Her words were music to my ears



I think we are a family that gets scared of doctors, hospitals and anything to do with sickness. First I used to think it was only me. It’s only later that I realised that most of us were the same. Everyone hated the thought, sound and name of doctors. It’s a wonder that my sister actually got married to one. Or perhaps it would be safe enough to say that she was the exception in the house and one of the odd ones who was so brave that she went ahead and chose a doctor as a life-partner. But as they say, to each his own! For one, I have feared doctors since my childhood days. It was difficult for me to swallow any kind of tablets. I have thrown away many tablets in the past especially when I knew mom wasn’t looking. But she was the mother I forgot… so she realised my trick very soon and would ensure that she saw the pill go down my throat. So I learnt how to swallow horrible pills and capsules, but injections were still a nightmare for me and I would give an arm and a leg to escape. This was majorly my part of the story.

All is well that ends well - The story of my mother's surgery. #music #hospital Click To Tweet

I used to think, like my sister, my mother is also very brave when it comes to doctors and treatments, and to a very large extent she is. It’s only on the day she was hospitalised for her cataract surgery in the left eye, did I realise that she was scared. That she was scared was understandable, but I was shitting bricks at the thought of her going through a surgery. These days a cataract surgery is the easiest type of surgery anyone can go through. Though there are very minimalistic chances of a cataract operation going wrong, the mere thought of it made my blood run cold. It was the eye after all. And worst still; decades back, my grandma had lost an eye due to something going wrong with her cataract surgery.  I can’t even begin to describe the position I was in that morning. I had taken mom to the hospital and the rest of the family was to arrive later, as the prep time for it was nearly two hours and no one except me was needed.  I was a complete bundle of nerves and yet had to smile and look as if I was the most valiant soldier of the country who would make things right at the snap of her fingers.  I had to smile and act fearless for mom’s sake.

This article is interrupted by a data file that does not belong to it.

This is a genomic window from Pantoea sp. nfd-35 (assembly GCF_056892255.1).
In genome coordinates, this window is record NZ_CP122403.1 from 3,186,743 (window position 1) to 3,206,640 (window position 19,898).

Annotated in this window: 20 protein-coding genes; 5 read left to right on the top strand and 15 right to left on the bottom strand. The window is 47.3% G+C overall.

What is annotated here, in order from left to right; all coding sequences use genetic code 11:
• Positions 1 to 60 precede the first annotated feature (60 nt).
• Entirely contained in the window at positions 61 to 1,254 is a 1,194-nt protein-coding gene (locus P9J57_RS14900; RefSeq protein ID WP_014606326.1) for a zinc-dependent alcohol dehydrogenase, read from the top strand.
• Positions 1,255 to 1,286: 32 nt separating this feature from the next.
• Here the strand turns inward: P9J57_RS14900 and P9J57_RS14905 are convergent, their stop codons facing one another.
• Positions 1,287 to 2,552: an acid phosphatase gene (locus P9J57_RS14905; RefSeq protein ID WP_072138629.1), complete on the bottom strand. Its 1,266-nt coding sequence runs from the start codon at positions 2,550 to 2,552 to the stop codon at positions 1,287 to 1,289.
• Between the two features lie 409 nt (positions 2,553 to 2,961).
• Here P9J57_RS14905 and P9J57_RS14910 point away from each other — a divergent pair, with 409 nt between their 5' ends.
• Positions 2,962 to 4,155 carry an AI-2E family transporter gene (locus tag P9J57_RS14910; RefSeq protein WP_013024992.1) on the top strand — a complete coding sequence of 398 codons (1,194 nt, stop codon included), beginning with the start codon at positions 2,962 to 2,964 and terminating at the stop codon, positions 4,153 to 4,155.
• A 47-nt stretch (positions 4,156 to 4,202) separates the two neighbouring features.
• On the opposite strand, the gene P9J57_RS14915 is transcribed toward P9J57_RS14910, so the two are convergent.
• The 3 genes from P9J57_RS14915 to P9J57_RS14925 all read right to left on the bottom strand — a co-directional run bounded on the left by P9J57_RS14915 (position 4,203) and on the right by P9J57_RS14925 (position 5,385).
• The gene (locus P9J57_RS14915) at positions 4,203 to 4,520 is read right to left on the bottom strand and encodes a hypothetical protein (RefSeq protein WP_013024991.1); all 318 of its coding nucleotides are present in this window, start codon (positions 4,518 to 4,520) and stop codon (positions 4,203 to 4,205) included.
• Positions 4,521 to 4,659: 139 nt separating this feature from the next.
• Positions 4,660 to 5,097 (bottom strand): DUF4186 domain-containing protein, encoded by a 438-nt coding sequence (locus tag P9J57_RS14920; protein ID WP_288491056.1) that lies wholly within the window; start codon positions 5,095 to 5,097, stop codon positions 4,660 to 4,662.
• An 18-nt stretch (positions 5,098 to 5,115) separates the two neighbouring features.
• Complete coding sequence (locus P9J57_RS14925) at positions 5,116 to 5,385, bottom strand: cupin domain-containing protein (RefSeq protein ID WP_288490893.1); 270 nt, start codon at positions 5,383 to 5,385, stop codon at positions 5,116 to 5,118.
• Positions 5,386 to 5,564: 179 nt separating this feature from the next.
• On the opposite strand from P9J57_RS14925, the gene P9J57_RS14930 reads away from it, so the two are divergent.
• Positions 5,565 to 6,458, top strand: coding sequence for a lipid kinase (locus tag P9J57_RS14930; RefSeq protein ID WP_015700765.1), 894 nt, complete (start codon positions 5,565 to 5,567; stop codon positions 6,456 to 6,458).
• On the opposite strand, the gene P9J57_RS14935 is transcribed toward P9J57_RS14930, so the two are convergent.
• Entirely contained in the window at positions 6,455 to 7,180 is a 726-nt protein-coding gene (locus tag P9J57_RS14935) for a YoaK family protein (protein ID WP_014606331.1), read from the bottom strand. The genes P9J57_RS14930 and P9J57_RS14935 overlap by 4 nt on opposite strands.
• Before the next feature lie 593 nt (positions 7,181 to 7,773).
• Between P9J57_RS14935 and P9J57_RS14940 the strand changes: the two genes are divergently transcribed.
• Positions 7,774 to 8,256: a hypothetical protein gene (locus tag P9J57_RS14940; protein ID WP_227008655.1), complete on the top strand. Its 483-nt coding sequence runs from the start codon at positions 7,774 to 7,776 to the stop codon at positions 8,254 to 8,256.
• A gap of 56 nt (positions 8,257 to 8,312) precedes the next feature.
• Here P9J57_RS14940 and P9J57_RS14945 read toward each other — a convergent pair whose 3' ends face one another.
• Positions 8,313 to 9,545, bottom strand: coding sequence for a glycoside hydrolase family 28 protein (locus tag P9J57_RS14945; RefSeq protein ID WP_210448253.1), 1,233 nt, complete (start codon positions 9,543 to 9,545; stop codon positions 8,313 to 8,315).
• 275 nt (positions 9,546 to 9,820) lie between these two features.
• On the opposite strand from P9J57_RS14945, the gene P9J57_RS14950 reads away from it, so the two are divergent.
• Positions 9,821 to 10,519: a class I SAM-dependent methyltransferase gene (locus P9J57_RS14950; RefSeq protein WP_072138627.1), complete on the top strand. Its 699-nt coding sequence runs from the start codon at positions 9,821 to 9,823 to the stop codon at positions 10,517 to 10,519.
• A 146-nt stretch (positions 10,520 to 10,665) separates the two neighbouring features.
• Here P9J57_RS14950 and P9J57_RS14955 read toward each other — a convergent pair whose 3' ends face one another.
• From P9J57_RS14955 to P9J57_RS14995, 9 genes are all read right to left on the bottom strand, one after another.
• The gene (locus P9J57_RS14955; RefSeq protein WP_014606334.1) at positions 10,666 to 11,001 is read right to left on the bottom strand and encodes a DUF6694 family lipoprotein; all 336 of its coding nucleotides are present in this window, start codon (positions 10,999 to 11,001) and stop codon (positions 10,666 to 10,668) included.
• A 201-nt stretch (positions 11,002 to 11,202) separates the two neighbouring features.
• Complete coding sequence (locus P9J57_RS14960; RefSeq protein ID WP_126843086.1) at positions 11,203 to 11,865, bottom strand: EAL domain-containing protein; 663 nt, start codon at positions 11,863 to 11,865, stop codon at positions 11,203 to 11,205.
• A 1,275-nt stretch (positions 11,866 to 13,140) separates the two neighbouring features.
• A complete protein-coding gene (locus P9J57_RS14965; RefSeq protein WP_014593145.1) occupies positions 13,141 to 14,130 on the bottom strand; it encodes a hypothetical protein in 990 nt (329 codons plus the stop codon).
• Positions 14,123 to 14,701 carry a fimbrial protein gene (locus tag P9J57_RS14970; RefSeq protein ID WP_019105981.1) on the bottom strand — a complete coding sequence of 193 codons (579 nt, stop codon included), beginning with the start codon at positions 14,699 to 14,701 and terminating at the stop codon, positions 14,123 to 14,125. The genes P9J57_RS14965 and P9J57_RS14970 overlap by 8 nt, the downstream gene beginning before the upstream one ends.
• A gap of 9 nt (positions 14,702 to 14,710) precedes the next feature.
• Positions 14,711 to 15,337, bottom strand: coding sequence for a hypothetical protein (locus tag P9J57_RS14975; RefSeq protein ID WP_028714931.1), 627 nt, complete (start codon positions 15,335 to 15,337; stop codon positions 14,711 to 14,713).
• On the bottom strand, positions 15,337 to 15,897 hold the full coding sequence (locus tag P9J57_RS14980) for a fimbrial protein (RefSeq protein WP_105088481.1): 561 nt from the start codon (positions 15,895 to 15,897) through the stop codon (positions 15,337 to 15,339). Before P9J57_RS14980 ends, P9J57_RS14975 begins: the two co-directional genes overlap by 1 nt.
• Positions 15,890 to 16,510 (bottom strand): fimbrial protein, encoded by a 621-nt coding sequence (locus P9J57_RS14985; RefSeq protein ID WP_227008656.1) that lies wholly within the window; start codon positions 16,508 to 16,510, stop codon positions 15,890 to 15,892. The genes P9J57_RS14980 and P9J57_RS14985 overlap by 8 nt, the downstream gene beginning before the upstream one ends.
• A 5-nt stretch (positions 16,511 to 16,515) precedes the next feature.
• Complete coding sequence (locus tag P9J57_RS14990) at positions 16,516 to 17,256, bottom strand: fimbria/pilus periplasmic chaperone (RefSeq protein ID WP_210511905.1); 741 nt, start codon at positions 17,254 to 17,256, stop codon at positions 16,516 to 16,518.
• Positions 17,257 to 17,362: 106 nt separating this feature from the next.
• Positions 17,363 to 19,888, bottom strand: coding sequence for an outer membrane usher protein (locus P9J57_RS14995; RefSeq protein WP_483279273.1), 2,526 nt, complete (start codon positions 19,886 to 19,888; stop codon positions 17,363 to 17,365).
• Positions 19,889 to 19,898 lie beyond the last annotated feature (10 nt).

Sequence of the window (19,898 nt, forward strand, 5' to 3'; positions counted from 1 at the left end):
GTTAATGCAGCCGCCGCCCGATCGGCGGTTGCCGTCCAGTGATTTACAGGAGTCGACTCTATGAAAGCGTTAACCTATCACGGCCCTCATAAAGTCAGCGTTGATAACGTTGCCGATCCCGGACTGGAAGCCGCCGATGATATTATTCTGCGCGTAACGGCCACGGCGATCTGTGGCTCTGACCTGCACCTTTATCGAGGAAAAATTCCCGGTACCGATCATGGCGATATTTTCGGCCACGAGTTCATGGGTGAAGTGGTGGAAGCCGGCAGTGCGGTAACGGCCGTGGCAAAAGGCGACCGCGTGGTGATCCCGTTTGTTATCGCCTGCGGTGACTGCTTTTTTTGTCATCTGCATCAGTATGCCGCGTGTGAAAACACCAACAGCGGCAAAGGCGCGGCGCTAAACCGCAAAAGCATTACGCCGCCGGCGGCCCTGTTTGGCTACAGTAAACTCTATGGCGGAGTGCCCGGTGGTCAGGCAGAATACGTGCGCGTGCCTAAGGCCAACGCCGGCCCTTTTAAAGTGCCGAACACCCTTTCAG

I helped her get ready and kept engaging her in small and meaningless conversations just for the heck of it, so her mind would be distracted. For some reason I felt that she had butterflies in her stomach too. Her doctor was a sweetheart, a very sensible woman and we both really liked her. But this was a surgery nonetheless and we both were worried. The funniest part was the fact that we both were like a cat on hot bricks and at the same time we acted as if we were super-cool about the surgery and it didn’t really matter. Finally the awaited hour struck and she was taken inside the theatre. I met the doctor and wished her luck. Well, as if she needed any; but I gave her my good wishes anyways. It was my mother’s eye that she was going to operate upon afterall.

Once she was taken in, I had to sit in the waiting room. The wait began and I waited with bated breath; breaking in a cold sweat every five minutes. Am sure people around me would have laughed at me had they known my mother was in for a cataract surgery and I was so nervous; almost as if afraid of my own shadow. But I kept telling myself that it was just a matter of 30 – 40 minutes and it would be over in no time. I also kept praying silently. But as luck would have it, it was almost over an hour and a half and there was no sign of the doctor nor did any attendant call out my name. I couldn’t sit any longer and kept pacing outside the operation theatre. My nervousness knew no bounds and the whole situation was giving me heebie-jeebies. It felt like the longest wait of my life.

Finally to my good fortune, I saw the doctor coming out and walking towards me. But seeing her face made me more panicky and my anxiety hit the roof. I wasn’t prepared to hear anything other than the fact that the surgery was successful. But those ten seconds that she took to walk towards me were the worst ten seconds of my life. I just kept staring at her quietly. I had no strength to even ask her any question. She came hurriedly towards me and told me, “what was wrong with her, she was so nervous and her BP shot up. I had to wait until it became normal and she was still so anxious. She made it difficult and she is still nervous but it went off well and her eye is absolutely fine now.” Praise god! Her words were music to my ears and as I hugged the doctor tight tears just burst out of my eyes. I guess all is well that ends well.


This post is a part of Write Over the Weekend, an initiative for Indian Bloggers by BlogAdda.

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